The whole veterinary profession (including veterinary officials, private practitioners, and those working in research, academia and industry), by working together and sharing experiences, solutions and best practices, can alleviate the impact of this pandemic on animals. Additionally, and even more importantly, critical intervention points can be identified, and lessons learned which can improve our response to future emergencies or pandemics.
It is expected that this pandemic will not be the last. The zoonotic impact of COVID-19 has been relatively minor; this could well be different for future viruses. Any pandemic will have negative impacts on people, animals and our planet, but we can prepare for them and influence their effect. Challenging times provide an ideal opportunity to question accepted norms and practices, as they bring to light the weaknesses in our existing approach to animal care and management. Rapid answers are needed, and the solution may well be found outside the usual scope.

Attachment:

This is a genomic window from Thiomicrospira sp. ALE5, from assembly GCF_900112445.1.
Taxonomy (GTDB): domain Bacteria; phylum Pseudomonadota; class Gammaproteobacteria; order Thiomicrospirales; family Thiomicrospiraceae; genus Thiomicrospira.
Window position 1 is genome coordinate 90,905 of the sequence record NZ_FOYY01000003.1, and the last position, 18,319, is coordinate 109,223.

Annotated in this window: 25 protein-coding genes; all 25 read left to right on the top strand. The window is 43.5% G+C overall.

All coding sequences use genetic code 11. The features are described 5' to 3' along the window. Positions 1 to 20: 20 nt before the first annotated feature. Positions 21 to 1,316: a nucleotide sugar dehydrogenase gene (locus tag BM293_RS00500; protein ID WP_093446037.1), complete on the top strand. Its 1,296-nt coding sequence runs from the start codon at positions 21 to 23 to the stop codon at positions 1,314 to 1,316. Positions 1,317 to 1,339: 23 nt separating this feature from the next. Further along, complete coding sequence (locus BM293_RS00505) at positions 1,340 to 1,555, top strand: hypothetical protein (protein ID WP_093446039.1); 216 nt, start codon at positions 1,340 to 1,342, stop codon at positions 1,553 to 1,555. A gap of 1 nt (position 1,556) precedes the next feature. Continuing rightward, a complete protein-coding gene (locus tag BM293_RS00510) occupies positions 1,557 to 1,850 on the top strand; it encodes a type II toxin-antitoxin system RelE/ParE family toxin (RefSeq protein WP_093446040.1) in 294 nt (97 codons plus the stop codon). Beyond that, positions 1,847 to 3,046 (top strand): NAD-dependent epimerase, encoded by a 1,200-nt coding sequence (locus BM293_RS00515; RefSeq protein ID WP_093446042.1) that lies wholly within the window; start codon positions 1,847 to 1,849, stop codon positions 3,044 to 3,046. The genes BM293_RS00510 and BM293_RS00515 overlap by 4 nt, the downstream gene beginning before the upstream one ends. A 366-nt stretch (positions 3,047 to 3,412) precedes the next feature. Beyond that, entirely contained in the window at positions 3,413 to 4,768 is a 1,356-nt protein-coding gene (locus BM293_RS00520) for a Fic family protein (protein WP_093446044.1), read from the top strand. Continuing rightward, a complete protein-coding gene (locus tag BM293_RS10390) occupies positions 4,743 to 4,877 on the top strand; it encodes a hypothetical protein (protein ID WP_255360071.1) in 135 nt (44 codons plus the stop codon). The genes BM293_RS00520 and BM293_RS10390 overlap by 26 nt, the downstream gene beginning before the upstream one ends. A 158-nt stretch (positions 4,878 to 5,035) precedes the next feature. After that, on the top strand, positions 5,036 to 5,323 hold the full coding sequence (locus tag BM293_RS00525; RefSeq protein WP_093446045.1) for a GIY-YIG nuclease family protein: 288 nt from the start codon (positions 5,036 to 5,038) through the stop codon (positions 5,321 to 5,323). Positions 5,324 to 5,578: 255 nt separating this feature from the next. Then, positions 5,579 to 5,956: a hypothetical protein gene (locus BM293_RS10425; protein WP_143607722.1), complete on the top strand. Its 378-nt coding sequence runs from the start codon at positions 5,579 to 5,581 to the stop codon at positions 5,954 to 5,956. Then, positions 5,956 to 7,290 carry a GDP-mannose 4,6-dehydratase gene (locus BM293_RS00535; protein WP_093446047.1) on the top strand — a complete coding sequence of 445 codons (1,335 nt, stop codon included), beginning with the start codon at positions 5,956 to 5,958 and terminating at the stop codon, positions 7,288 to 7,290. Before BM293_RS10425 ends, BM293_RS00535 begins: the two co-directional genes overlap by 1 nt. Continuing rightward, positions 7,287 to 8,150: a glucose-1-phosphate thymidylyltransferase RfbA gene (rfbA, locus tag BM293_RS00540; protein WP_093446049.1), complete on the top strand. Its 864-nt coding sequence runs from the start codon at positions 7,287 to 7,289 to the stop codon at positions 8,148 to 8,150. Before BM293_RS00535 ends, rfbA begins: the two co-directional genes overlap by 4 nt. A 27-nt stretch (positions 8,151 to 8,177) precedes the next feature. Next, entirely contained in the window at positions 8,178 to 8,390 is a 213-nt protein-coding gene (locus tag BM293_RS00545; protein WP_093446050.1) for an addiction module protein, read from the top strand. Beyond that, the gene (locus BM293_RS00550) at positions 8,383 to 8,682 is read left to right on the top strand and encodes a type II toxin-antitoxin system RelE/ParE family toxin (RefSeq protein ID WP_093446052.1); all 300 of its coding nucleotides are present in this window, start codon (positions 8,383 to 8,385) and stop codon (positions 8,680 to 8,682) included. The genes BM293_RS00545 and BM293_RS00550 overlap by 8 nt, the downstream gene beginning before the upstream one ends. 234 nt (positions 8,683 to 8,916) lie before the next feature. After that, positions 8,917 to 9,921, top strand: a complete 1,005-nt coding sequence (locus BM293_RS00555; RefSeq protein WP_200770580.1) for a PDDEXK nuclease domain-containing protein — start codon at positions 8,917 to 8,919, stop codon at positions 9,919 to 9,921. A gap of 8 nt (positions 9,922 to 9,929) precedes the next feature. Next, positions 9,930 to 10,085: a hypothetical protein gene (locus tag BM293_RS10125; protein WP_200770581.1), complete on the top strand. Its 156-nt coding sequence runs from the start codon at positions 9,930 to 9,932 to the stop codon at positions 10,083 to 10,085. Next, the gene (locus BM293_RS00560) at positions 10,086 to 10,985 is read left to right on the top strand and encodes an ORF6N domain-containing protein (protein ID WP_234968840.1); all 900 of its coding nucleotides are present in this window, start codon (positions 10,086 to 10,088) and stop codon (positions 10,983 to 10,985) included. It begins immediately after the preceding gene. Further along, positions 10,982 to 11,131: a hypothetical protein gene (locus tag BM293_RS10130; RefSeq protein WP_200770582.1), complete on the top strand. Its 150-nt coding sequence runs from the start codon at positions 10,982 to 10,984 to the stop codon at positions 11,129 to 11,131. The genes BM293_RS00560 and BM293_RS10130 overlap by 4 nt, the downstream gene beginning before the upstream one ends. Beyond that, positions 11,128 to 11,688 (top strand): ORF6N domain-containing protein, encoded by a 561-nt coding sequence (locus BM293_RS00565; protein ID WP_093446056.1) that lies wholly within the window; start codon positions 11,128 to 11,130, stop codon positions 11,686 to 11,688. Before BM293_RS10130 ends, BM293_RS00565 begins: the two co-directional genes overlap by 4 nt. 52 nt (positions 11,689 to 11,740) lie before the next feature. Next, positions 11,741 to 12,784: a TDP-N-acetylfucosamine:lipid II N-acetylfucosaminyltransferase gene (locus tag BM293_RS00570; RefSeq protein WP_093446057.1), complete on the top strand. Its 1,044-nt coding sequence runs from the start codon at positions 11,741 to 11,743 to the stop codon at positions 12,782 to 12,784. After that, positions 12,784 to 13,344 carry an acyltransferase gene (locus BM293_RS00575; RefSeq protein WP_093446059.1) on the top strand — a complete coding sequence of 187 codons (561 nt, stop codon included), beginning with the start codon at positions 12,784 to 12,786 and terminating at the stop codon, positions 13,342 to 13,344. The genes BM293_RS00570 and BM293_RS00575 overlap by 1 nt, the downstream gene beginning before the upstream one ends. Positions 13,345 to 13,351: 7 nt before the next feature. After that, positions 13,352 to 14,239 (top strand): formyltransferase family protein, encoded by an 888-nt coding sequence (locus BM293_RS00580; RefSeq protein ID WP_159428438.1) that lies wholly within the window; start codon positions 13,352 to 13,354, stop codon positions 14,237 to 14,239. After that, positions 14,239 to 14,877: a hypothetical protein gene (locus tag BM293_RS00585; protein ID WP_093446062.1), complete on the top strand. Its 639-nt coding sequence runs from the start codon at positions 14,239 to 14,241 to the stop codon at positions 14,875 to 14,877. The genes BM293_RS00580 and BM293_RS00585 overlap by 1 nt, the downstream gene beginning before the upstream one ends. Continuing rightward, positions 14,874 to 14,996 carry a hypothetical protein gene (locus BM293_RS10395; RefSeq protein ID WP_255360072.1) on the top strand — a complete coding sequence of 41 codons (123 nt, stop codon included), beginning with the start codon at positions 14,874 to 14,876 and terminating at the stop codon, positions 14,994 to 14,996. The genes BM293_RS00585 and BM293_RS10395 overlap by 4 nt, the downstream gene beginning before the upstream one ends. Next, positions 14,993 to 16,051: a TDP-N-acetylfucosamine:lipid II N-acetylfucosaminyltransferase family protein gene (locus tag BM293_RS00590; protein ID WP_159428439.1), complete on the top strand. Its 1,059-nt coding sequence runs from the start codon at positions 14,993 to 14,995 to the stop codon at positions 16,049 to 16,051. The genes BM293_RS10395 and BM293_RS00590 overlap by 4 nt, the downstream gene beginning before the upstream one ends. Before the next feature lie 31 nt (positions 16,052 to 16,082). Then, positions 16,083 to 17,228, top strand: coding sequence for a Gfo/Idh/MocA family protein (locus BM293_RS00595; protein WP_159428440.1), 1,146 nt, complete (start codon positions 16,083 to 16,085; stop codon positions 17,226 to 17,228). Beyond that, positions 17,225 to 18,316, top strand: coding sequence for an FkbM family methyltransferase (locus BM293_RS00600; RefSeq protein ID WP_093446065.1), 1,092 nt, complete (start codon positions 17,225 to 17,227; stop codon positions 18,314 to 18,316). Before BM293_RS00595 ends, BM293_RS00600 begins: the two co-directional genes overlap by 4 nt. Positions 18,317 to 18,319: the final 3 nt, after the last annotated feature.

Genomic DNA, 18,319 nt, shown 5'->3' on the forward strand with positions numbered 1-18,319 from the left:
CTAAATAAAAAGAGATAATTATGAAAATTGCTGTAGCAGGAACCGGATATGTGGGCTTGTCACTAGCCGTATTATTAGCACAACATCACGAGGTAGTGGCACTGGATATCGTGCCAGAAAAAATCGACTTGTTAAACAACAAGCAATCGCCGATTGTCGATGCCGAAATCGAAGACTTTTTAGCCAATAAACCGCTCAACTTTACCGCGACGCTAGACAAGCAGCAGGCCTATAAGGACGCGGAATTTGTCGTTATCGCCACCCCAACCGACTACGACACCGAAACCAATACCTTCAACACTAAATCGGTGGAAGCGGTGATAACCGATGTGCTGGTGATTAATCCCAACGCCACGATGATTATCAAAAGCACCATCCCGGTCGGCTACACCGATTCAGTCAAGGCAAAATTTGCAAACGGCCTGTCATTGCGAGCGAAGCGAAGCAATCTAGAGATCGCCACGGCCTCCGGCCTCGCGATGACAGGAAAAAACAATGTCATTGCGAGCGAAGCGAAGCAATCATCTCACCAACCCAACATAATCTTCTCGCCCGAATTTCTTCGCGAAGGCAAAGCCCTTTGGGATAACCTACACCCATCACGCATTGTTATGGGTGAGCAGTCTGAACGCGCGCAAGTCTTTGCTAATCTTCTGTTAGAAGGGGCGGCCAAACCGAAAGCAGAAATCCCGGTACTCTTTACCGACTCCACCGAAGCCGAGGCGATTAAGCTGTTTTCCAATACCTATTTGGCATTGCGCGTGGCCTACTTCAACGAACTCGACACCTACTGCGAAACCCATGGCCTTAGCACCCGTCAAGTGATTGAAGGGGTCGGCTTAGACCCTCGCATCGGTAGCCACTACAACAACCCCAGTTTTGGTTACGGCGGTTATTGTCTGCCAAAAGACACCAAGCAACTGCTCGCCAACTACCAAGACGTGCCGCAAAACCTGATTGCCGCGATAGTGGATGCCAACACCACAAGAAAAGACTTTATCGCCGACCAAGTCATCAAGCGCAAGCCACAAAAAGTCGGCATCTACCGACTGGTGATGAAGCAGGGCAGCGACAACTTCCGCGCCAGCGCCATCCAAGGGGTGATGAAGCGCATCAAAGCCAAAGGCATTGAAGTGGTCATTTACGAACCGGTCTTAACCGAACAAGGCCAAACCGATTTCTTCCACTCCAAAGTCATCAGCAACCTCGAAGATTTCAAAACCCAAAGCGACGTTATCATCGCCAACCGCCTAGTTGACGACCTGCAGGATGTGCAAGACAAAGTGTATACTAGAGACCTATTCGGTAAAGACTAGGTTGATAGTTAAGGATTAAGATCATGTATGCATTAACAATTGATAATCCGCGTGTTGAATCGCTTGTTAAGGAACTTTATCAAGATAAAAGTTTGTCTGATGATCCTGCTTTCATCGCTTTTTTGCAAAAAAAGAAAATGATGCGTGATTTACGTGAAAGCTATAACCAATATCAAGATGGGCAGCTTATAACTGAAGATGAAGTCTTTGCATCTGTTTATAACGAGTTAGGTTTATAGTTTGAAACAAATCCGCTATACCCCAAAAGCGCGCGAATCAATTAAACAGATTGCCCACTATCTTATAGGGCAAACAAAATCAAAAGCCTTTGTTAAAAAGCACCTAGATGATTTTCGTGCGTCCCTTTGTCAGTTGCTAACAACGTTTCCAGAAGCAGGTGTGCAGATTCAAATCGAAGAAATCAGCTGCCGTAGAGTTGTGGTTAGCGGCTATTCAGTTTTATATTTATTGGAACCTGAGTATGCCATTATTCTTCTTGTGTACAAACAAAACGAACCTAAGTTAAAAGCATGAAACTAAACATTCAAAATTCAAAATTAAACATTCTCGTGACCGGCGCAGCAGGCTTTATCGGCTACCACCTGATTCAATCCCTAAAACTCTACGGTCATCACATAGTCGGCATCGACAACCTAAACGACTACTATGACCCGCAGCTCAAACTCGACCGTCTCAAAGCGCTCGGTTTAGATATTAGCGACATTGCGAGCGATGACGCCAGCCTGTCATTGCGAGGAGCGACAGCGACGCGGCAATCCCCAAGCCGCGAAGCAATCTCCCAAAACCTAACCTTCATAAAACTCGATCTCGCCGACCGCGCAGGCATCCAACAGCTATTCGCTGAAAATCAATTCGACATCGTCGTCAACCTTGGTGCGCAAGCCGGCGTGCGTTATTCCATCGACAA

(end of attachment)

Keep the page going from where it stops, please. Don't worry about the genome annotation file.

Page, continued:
EmVetNet has demonstrated the value of the rapid development and deployment of technology. There would be great worth in strengthening and expanding this network. EmVetNet has shown that there is a need for single source information on animals, and on animal welfare during disasters. Working in partnership with educational institutes has also increased student interest in non-clinical careers including public health, One Health, public policy, and global health. Truly, the work of the network has shown the value of collaboration and highlighted the need for reflection on what can be learned during a disaster and when reporting on its aftermath.